Drawing Tools and Project Output

Elements such as a house, deck, pool, and patio are drawn on the plan using drawing tools that create lines and shapes. Drawing tools include lines, polylines, geometric forms, and hatch symbols that resemble paving patterns and natural materials. Plants, furniture, lighting symbols, and other landscape elements can be added to the plan using drag-and-drop from a symbol library. Edit tools used to create the design include move, copy, rotate, mirror image, and other functions that allow manipulation of lines and forms. A layering technique allows the user to create layers (similar to stacking sheets of paper) for each feature including the building, irrigation, lighting, and plant material that can viewed separately or “layered” for a composite image. Figure 1 shows a completed landscape plan. There are several options for image and paper size when printing, and DynaSCAPE can convert files to PDF and share files with other CAD programs.

Figure 1. 

Screenshot of DynaSCAPE landscape plan.jpg


Credit:

Smith Watkins


[Click thumbnail to enlarge.]

Punch! Home and Landscape Design Studio

Punch software is a landscape design program that also allows a user to create home plans including the floor, electrical, plumbing, roof, deck, and landscape. Punch had a 3.3 quality rating and 3.4 ease-of-use rating. The primary ease-of-use problem is controlling the pan and zoom functions on both the 2D and 3D view. A quality problem is the lack of names associated with the plant pictures in the large plant database.

Software Installation, Base Map Setup, Database, and Design Tools

Punch is installed using a DVD on Windows-based OS only; it is not compatible with Apple’s OS. The Quick Start introduction, as well as the “Help” tool bar contain written and video tutorials. A technical support toll free phone number is included. Users can select sample house plans from the Quick Start pop-up menu or draw their house footprint. Punch also contains an extensive template library of decks, pools, and patios with options for house trim and paint colors to customize the look of the house. Plant images can be imported in BMP, JPEG, PNG, or TIFF file, and the new plant is added to the plant library. The symbols can be viewed in both 2D and 3D, which is helpful to visualize the landscape. The plant symbol library also contains over 4,000 real life images of plants and a plant search feature, including regional plant groupings, which the user can drag-and-drop into the 2D view. Figure 2 illustrates the use of a Southwestern plant grouping that includes grasses, sunflowers, and sage with a river rock border around them.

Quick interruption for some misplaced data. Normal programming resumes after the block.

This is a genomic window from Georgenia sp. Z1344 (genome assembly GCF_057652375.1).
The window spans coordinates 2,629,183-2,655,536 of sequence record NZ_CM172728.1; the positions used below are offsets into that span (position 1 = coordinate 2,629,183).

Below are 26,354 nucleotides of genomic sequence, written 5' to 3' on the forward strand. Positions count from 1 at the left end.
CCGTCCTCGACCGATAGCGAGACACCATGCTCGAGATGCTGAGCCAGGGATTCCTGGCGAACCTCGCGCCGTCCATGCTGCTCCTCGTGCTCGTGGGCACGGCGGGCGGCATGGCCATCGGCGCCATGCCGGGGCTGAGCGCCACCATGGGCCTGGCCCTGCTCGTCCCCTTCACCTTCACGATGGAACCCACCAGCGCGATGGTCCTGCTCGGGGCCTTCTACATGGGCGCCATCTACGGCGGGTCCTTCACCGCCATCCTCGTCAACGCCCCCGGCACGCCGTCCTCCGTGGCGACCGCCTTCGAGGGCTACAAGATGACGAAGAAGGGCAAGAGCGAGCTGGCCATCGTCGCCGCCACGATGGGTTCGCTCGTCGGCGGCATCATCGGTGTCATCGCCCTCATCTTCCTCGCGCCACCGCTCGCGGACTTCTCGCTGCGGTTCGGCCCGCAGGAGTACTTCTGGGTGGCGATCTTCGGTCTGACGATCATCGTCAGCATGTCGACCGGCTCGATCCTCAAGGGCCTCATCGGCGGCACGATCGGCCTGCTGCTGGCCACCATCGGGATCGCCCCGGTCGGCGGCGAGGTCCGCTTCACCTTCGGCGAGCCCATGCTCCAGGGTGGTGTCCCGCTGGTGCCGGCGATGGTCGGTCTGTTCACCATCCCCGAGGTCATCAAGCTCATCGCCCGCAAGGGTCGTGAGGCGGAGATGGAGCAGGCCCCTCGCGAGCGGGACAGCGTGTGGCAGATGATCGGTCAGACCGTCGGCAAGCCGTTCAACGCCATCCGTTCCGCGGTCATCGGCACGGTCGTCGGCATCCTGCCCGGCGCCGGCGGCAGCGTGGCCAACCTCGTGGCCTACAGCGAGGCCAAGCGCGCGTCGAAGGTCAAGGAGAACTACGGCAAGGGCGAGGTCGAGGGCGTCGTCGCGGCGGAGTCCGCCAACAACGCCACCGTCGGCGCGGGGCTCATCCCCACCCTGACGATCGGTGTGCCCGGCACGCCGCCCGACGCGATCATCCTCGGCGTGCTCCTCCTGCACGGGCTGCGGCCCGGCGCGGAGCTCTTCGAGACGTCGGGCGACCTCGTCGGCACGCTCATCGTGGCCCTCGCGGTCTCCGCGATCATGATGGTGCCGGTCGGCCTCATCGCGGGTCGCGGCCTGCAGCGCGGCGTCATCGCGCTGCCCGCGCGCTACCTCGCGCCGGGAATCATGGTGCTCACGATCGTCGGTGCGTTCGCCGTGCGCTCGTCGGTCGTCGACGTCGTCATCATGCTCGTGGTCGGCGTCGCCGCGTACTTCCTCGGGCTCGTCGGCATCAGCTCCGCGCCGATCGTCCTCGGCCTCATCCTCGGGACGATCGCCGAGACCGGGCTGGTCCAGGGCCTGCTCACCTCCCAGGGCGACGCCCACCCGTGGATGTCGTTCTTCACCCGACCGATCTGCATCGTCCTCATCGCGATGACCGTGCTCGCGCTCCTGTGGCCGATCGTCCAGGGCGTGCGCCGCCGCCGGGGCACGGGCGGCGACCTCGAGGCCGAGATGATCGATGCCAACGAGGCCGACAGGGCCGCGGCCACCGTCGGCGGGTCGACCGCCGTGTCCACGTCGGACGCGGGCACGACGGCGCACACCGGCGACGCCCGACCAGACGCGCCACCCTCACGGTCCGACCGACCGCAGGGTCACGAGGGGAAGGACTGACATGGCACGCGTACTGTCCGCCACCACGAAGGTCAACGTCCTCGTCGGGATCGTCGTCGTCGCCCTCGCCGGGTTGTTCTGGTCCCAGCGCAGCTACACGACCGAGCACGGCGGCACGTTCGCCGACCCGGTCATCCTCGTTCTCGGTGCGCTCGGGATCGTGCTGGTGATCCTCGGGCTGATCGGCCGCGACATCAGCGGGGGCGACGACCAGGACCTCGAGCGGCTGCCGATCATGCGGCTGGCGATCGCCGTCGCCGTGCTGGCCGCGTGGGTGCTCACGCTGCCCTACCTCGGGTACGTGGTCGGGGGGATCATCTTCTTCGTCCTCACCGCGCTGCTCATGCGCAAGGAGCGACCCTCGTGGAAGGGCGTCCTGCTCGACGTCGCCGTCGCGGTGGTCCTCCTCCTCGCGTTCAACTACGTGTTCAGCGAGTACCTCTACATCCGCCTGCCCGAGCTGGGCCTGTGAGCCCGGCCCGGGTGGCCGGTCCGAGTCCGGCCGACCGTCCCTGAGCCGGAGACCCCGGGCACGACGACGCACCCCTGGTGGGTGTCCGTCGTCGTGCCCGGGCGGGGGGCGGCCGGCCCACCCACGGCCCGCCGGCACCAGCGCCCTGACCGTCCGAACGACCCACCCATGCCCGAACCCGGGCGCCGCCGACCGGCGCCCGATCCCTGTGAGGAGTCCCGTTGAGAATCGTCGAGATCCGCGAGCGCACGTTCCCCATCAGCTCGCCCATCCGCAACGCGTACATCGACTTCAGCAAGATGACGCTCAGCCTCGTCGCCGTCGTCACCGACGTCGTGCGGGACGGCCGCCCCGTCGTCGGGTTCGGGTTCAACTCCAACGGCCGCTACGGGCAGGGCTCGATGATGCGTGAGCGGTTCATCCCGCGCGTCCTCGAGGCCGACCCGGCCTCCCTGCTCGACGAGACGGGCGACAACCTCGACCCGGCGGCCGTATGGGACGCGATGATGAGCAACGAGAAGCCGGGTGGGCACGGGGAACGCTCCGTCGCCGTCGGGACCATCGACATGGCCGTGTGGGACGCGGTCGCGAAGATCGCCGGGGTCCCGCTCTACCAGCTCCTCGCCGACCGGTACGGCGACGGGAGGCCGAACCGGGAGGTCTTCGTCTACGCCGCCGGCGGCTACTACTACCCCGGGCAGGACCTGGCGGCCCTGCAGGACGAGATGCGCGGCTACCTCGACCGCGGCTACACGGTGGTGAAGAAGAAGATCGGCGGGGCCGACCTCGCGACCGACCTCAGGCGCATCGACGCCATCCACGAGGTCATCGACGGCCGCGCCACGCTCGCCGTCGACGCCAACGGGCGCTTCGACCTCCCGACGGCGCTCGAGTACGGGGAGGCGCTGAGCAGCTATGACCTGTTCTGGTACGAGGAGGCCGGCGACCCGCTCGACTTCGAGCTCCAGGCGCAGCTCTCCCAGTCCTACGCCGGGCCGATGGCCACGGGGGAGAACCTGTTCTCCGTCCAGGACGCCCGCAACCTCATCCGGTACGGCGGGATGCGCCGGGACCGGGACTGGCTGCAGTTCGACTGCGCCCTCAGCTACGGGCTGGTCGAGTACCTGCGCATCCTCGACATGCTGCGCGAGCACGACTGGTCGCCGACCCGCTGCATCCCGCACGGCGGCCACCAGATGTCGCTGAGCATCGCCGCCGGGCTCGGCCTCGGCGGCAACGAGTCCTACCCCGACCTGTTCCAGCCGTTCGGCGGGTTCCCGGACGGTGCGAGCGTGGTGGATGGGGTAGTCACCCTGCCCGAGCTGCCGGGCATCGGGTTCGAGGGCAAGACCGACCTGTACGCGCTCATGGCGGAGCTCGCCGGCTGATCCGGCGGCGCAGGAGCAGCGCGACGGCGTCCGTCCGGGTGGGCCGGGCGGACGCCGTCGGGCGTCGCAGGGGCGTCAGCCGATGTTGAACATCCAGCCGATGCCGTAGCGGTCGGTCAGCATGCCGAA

Figure 2. 

Screenshot of Punch! 3D view plant groupings.jpg


Credit:

Smith Watkins


[Click thumbnail to enlarge.]

Drawing Tools and Project Output

Design work is first completed in 2D view (Figure 3) and can then be viewed simultaneously in 2D and 3D. Only material finishes such as paint color can be added onto the 3D view. The drawback of the 2D view is that seeing the entire plan requires several clicks on the tool bar to resize it. A user can easily add objects, materials, and plants with the drag-and-drop function. The user can also create some features, like a simple raised deck, but creating walkways or steps is more difficult. The “Plant Growth Projection” feature shows the growth of the landscape up to 20 years (which may vary for different regions). Punch also contains a “Global Lighting Position” that can set the sun position using date, time and location parameters. When the landscape plan is complete, a user can select “Render Final Quality” on the 3D view, which adds sunlight and shading to the plan. A plan can be exported to various file formats, including DXF, DWG, BMP, JPEG, PNG or TIFF.

Figure 3. 

Screenshot of Punch! 2D view.jpg


Credit:

Smith Watkins


[Click thumbnail to enlarge.]

Garden Planner 3

Garden Planner 3 is a web-based landscape design program that only creates traditional plan view layouts of plants and landscape features similar to SmartDraw and Plan a Garden. Garden Planner 3 rated 3.1 in quality and 3.5 in ease-of-use. Plant symbols are also limited but contain an assortment of colors, textures and shapes. The main drawback is linking a plant form to a plant species, which can be time consuming.

Software Installation, Base Map Setup, Database, and Design Tools